completely revamp its coinage system for modern economic times.
Not by new designs for old denominations, but by eliminating
obsolete denominations and "remodeling" existing denominations
by smaller and lighter-weight compositions in addition to new

No problems in New Zealand for rising coinage metal prices.
While other countries around the world face massive melting of
coins in circulation for their metal content, America included,
New Zealand is a step ahead of that! Already solved that problem
by planning ahead.

Sixteen years ago the country abolished one and two-cent coins.
They eliminated the 5-cent coin in spring 2005. The 10, 20 and
50-cent coins are being struck now in steel compositions in
smaller sizes and in modern designs. The $1 and $2 coins are
unaffected, they will continue to be struck in copper nickel

The dime is now the lowest coin in circulation. All prices are
now quoted in multiples of 10 cents while the cent remains a
"money of account." Contracts and quantity sales and purchases
can be quoted in the old cents – or even fractions parts of a
cent! – but the "transaction price," when the final check is
written, it is in a multiple of a dime.

I predicted last year that treasury departments around the world
will look to New Zealand as a case study of revamping and
modernizing coinage systems (E-Sylum, vol 8, no 14, article 3).
Here is what I said:

‘New Zealand will become a textbook case for Treasury departments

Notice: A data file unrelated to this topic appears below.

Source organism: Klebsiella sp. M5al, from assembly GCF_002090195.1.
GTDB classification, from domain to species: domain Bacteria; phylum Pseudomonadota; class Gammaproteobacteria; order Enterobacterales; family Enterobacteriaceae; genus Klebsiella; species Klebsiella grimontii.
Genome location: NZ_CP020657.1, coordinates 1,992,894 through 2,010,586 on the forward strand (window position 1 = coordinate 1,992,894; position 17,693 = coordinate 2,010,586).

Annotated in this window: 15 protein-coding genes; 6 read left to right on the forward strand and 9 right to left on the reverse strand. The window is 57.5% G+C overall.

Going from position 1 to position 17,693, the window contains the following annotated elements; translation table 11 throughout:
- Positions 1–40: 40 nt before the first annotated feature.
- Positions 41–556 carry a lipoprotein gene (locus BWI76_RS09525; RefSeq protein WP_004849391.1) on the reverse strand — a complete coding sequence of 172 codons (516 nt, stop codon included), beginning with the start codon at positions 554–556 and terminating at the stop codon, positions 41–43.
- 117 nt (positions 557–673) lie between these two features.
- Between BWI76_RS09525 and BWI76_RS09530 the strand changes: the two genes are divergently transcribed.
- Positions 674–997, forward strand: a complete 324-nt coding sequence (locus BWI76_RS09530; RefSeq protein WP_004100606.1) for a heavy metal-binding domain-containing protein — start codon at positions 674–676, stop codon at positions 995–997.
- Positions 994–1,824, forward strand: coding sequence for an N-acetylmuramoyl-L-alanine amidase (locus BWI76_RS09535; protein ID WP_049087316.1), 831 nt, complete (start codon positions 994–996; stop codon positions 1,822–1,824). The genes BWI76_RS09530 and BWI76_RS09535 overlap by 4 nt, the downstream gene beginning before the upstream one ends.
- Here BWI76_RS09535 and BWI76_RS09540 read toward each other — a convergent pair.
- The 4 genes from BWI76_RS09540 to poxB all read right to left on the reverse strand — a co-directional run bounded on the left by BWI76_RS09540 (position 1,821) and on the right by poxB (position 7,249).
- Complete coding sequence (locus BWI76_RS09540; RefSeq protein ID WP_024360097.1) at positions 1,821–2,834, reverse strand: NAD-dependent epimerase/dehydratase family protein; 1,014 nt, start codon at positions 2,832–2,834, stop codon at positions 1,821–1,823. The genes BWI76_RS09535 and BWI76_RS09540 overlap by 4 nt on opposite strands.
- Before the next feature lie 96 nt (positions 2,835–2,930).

of all modern world nations to watch and study. These nations will
ultimately follow suit in eliminating coin denominations below the
fractional value of ten. The only question is when? More progressive
nations will take this action quicker than backward nations.’

Our own American cent and nickel will shortly be obsolete,
inefficient, unsuitable coins for active circulation in a vibrant
economic system. Rising metal costs for these coin compositions
are now forcing these changes on us faster than anticipated. We
can look to what New Zealand did for their coins to plan our
future coins.

Don't miss reading this latest article on New Zealand’s coins:
Full Story


Gail Baker, Manager of Market and Brand Development at the American
Numismatic Association writes: "I always enjoy my Monday morning
reading! Your readers might be interested in taking another look
at the ANA website. If they haven't been there lately, they need
to check it out - especially the virtual museum. We have added quite
a bit of content and continue to add even more every day.  I hope
to see many of your readers this summer in Denver."

[The ANA's web address is ANA